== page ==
Companies are urged to lodge their new memorandum of incorporation in terms of the Companies Act on or before 30 April 2013. With the deadline upon us, companies are encouraged to submit their MOI’s within the 2 year grace period provided for in terms of the Act and in doing so, will not be liable for payment of the normal fees associated with lodging a new MOI.

Given the administrative burden that this poses, CIPC will undoubtedly see an influx of companies failing to meet this deadline.

The question arises, what penalties do companies face for failing to comply with this transitional provision?

Whilst the Act fails to make reference to penalties for non-compliance with this transitional provision, the Act does provide that companies will be allowed to lodge their new MOI’s even after the window period has expired, however in these instances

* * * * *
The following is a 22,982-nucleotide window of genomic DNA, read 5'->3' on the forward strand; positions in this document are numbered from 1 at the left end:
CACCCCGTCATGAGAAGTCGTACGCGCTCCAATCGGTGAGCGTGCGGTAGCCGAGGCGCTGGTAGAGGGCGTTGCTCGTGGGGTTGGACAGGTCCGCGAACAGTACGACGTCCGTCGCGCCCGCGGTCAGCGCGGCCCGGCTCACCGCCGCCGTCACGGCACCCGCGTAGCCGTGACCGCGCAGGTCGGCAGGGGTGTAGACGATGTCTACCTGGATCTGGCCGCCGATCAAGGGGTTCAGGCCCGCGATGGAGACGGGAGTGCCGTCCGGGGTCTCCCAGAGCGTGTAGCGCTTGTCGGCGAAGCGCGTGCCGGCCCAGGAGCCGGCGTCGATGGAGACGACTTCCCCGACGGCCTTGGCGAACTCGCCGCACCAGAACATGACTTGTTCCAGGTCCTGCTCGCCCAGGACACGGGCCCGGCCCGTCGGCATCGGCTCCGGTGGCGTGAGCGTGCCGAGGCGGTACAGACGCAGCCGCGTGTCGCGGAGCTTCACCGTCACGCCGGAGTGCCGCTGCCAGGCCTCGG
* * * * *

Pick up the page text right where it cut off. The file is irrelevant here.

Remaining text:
companies will be liable for all costs associated with lodging a new MOI as well as a fee for registration of the special resolution (in the event that one is needed) with CIPC.

A failure to lodge a new MOI will result in a company’s MOI remaining in force and effect subsequent to 30 April 2013 to the extent that its provisions are in harmony with the Act and all those provisions that are in contravention with the Act will be void. Whilst this may not be as stringent as CIPC adopting a ‘standard’ MOI by default, this approach may result in adverse effects for companies.

In order to avoid this less than desirable situation, companies are encouraged to lodge their new MOI in accordance with the Act before the deadline expires.

– Kimmona Kannigan, Candidate Attorney – Lanham-Love Attorneys


Photo credit: Jewish Historical Society of the Upper Midwest / Foter.com